Finalist for the "Animal portrait" category, 2021 Australian Geographic Nature Photographer of the Year Awards.
The second in the ‘Animal portrait’ category, from Australian Geographic Nature photographer of the year award.

Description: “I spotted Eastern Gray Kangaroos on the bluff. I had to crawl through the tall grass on the way down from them to try to get close enough to backlight one against the rising full moon. While I was taking a few shots, my model tilted her head back and opened her mouth slightly. ‘ Mike George, New South Wales

While Mike George, the finalist in the Animal Portrait category used a Canon 5D MK II. Yes, it’s a full frame DSLR, but it’s far from the latest and greatest. There are also a few Nikon D7200s and other older cameras scattered among the high end bodies, like the Sony A7RIII and the Canon 1DX MK II.

One entry for the "Animal habitat" category, 2021 Australian Geographic Nature Photographer of the Year Awards.
A preselected entry in the ‘Animal habitat’ category, from Australian Geographic Nature photographer of the year award.

Description: “At the end of an extremely hot 45 ° C research day, I visited a farm dam to see if any animals were having a drink or cooling off. Along a heavily eroded section of dam wall, I came across this majestic snake – an adult mulga in excellent condition. Kristian Bell, Victoria

Choice of objective

Likewise, there were a lot of different lenses in use, and most of them weren’t ridiculously expensive telephoto lenses. Perhaps the nature of the categories limited the number of extreme close-ups of birds that people could enter. But it’s always nice to see nature photographs, like the one above by Kristian Bell, taken with an ordinary lens that most photographers have in their bags. Bell used a Canon EF 16-35mm f / 4, but any exterior zoom would do.

Context is everything

My favorite photos weren’t the aforementioned bird close-ups – they were the most interesting photos with a story to tell. And it is clear that the judges often felt the same thing.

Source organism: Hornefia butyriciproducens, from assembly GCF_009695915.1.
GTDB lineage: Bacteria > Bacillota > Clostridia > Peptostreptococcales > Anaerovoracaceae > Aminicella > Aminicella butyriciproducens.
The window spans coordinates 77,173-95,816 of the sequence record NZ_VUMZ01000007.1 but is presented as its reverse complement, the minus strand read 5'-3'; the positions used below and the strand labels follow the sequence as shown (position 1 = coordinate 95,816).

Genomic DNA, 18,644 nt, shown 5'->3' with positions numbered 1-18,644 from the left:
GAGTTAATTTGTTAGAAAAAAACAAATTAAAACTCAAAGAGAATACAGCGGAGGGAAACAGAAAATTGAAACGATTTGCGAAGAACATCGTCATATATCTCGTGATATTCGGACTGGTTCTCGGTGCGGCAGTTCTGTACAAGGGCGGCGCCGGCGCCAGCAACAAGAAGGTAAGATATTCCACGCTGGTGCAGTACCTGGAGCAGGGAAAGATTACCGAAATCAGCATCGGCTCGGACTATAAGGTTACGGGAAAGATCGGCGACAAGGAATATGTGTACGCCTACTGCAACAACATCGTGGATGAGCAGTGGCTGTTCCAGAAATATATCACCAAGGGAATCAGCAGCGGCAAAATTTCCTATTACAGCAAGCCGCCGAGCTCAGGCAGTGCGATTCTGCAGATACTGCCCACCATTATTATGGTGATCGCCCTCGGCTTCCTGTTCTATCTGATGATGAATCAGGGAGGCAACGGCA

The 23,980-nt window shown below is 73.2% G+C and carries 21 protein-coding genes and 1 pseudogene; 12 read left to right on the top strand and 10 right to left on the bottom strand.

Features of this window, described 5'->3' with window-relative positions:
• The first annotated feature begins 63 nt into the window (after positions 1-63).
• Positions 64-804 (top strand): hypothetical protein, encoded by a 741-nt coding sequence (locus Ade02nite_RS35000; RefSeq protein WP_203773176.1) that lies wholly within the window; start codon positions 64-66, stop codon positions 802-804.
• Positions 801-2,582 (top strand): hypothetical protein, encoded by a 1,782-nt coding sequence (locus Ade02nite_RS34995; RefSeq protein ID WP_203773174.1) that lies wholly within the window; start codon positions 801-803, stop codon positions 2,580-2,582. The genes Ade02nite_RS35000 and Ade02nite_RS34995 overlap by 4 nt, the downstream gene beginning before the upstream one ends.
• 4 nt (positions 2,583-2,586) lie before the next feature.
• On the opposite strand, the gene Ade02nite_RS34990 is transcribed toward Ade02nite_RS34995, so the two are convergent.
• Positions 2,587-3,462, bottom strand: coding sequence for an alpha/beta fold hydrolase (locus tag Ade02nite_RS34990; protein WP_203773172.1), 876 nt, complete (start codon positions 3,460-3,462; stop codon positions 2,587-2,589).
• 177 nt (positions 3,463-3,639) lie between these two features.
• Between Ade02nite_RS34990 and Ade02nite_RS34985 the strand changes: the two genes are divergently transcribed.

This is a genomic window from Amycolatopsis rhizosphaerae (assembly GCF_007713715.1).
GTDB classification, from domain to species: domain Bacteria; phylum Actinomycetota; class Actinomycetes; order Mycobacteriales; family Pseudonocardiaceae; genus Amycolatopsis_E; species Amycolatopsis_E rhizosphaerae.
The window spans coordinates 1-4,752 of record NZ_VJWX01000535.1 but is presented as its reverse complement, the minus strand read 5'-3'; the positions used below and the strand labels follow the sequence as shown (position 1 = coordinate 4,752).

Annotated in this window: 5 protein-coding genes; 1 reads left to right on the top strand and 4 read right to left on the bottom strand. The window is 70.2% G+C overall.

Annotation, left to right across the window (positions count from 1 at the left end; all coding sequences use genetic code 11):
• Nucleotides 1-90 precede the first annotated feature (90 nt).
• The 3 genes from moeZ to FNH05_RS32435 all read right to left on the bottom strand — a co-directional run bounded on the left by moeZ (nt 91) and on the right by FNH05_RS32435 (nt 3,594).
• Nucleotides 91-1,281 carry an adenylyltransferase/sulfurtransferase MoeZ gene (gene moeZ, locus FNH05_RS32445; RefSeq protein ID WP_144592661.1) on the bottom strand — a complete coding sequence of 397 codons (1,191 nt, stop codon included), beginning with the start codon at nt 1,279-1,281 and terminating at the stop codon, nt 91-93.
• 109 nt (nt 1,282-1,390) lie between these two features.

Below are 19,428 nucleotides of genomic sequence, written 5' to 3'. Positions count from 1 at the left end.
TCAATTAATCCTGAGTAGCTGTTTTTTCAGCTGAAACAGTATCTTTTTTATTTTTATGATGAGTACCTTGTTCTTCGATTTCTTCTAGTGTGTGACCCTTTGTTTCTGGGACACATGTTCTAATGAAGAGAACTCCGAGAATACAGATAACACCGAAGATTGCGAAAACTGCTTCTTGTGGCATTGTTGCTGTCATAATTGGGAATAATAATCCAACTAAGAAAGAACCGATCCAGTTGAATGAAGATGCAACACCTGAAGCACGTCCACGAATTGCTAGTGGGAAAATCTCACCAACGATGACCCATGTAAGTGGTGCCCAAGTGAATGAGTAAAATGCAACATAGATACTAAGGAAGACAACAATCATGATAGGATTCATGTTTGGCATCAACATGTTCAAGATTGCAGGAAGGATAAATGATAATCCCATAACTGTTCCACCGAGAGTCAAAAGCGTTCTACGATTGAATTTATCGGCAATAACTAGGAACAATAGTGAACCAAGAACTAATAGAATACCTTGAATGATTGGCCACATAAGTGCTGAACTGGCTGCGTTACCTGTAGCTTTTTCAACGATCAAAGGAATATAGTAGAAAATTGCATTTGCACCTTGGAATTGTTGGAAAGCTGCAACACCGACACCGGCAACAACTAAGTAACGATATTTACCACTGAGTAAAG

Just look at this Ken Griffiths photo of black ants eating a gecko.

One entry for the "Animal behavior" category, 2021 Australian Geographic Nature Photographer of the Year Awards.
A preselected entry into animal behavior [sic] category of Australian Geographic Nature photographer of the year award.

The description. ‘Black ants feed on broad-tailed gecko. Broad-tailed geckos are found primarily in the sandstone areas of the Sydney Basin and are nocturnal. It was a most unusual find, especially since there are many species of birds that would have made it a quick meal. How he died is a mystery, but a wild deer or wallaby may have stepped on it the night before. Ken Griffiths, New South Wales

Also discover that of Richard Robinson of a whale facing a boat. These are all photos that have something to say, and that’s what makes them so powerful.

An entrance from "Our impact" category, 2021 Australian Geographic Nature Photographer of the Year Awards.
A preselected entry in the “Our impact” category, from Australian Geographic Nature photographer of the year award.

Description: “Two centuries after near extinction, Southern Right Whales, also known as Tohora, thrive in the subantarctic depths. In 2020, an expedition from the University of Auckland, led by Dr Emma Carroll, traveled to study the recovering population, using cutting-edge genomic techniques that will allow us to understand the complexities of these animals. Richard Robinson, New Zealand

How to enter next year’s competition

Registration is not yet open for the 2022 competition, but keep an eye on the Australian Geographic website. In the meantime, you can consult last year’s contest rules so you can make sure your photos are eligible.